Former MLB player says Cal Ripken Jr. physically hazed him, and the game needs more of it


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In today's society, Cal Ripken Jr. and his teammates would be vilified for physically hazing their teammates. But back in the day, this was a norm.

Ripken's former teammate Greg Zaun recently spoke out about how Ripken and his Orioles teammates physically abused him to keep him in line when he was a young player. Weirdly enough, Zaun says the game needs more hazing. He's now a broadcaster for the Blue Jays, and he says physical abuse would have helped some of these young Jays develop better. Here's Zaun on Prime Time Sports on Sportsnet and 590-AM radio in Canada recalling his hazing experience from Ripken:

"If I had a dollar for every time Cal worked me over, physically, I'd be a pretty wealthy guy. He still owes me a suit! He told me flat out, he said, 'You are never to come past this point into the back of the plane, under no circumstances.' So, I'm in my first suit that I paid for myself as a Major League player, feelin' real frisky, and Cal says, 'I need you to come here.'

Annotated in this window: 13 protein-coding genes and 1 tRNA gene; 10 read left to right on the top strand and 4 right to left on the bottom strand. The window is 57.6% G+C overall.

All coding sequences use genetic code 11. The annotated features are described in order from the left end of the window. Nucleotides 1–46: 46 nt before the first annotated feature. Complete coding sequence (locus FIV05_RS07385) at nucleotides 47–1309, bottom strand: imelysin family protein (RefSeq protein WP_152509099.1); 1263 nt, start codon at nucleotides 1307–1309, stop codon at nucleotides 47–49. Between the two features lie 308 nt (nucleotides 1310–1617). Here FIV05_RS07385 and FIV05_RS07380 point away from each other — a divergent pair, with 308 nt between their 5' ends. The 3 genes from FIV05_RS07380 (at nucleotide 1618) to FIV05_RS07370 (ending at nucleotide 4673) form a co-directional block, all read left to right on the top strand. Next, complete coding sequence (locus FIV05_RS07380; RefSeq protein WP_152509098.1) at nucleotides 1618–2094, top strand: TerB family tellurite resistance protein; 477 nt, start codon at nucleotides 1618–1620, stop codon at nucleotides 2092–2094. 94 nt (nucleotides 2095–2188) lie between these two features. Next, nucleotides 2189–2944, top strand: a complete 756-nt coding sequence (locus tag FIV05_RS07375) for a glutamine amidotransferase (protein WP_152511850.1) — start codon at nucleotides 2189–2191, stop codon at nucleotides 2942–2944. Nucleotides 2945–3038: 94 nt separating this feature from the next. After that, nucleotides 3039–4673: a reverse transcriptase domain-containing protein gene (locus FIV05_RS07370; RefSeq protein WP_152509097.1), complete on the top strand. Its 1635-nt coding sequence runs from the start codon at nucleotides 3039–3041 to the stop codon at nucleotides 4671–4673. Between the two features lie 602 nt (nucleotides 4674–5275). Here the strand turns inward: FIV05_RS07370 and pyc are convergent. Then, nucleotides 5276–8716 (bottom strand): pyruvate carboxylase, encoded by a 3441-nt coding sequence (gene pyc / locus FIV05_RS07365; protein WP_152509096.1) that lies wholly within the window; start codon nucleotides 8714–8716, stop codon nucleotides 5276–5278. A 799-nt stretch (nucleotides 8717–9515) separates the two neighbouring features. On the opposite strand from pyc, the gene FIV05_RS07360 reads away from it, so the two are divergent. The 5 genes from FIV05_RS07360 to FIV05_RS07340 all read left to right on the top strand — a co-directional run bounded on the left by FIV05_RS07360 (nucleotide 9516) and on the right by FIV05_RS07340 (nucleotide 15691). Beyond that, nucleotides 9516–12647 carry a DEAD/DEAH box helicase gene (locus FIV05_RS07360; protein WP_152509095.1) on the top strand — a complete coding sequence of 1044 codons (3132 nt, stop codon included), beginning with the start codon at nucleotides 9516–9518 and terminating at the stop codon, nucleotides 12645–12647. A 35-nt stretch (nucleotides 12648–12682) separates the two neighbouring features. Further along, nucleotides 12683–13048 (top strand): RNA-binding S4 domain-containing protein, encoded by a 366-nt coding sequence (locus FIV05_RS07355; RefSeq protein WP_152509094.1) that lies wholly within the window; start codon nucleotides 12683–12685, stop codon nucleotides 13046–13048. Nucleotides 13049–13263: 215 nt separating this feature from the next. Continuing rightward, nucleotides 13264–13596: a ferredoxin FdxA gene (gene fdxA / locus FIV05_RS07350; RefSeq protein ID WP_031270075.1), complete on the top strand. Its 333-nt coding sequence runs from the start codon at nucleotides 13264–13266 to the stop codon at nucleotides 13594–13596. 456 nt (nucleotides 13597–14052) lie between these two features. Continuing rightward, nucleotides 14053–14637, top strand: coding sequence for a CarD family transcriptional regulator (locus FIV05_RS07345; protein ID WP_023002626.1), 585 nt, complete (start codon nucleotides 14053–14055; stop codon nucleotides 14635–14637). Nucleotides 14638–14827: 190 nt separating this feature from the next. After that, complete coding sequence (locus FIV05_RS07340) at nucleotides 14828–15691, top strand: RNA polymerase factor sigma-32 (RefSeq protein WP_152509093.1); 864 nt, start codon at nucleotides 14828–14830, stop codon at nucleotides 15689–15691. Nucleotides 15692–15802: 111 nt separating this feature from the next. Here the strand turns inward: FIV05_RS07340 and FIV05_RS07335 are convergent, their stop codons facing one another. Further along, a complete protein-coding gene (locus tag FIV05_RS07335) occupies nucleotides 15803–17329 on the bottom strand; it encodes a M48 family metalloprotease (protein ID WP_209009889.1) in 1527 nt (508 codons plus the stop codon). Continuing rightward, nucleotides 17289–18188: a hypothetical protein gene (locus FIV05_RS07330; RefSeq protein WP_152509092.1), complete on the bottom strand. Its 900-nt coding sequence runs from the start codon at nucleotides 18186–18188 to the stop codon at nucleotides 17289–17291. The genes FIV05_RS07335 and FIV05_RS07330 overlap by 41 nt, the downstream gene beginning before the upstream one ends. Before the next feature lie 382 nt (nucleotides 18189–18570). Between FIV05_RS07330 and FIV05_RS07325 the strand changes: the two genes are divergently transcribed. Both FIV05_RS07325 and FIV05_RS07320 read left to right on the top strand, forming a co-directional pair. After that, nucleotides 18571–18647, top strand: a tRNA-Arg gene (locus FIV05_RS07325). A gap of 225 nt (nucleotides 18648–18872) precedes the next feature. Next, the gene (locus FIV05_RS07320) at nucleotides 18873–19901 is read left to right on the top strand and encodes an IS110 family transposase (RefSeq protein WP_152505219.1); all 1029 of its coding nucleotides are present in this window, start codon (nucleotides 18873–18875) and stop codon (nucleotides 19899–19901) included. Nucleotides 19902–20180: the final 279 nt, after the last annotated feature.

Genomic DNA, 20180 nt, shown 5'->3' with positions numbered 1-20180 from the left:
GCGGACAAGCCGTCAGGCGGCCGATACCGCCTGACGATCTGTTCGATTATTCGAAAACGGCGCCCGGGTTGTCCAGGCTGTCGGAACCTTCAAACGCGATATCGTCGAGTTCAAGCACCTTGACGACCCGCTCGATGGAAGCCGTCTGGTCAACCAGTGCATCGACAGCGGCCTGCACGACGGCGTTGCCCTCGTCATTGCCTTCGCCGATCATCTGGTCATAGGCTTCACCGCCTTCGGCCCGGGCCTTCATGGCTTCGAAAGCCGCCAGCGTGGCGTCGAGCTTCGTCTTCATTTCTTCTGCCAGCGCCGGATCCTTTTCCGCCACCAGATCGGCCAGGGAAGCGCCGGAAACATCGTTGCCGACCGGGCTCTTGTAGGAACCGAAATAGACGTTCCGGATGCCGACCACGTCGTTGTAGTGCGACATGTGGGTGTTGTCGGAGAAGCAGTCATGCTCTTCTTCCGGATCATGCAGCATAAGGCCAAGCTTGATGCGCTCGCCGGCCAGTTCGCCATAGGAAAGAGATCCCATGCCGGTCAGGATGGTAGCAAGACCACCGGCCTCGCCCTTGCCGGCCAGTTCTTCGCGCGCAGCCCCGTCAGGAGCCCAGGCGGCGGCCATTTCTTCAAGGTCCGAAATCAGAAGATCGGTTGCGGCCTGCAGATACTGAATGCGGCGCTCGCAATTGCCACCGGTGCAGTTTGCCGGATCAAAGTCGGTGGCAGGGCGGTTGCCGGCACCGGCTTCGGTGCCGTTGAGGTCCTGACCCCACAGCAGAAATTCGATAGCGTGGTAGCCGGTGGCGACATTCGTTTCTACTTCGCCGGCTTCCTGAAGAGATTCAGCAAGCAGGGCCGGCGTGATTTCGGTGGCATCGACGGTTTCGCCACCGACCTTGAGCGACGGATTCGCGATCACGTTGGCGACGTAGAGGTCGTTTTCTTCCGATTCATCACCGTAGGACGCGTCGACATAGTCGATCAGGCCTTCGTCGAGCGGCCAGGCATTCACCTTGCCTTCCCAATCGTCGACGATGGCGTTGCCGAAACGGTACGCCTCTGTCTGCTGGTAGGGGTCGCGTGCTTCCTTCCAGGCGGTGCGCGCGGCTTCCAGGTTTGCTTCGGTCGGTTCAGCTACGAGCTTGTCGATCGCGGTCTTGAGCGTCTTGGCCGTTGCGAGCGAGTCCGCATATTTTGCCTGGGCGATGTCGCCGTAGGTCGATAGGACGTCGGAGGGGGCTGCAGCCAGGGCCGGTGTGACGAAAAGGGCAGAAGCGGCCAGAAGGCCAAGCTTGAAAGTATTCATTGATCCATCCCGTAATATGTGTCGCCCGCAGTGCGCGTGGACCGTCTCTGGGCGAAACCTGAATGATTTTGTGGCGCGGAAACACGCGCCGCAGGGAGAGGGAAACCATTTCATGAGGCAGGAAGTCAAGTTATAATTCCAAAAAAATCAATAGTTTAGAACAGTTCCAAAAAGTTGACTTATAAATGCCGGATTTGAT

At that point, Zaun traveled to the back of the plane because Ripken told him to do so. But that was a major mistake.

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And all of a sudden I crossed over that imaginary barrier line. He tackled me, wrestled me to the ground. They had just got done eating a bunch of blue crabs in the back of the plane, so there was nothing but mud and Old Bay seasoning everywhere. He throws me to the ground and he tears my suit off of me, and I'm like, 'What are you doing?' And he goes, 'Remember when I said that under no circumstances do you come back here?' I'm like, 'Well you just told me to!' 'I said under no circumstances, and that includes when I ask you to come back here.'"

This is extremely weird because Toronto employs Zaun and he thinks the team needs to physically haze its players to make them better. Not only that, Zaun was a major leaguer who is talking about one of the greatest ever and saying it's OK to physically abuse kids, and it's right because it'll help them succeed. What if coaches and kids start doing this now because apparently it helped the Orioles succeed? This is ludicrous.

You can listen to the entire radio segment right here.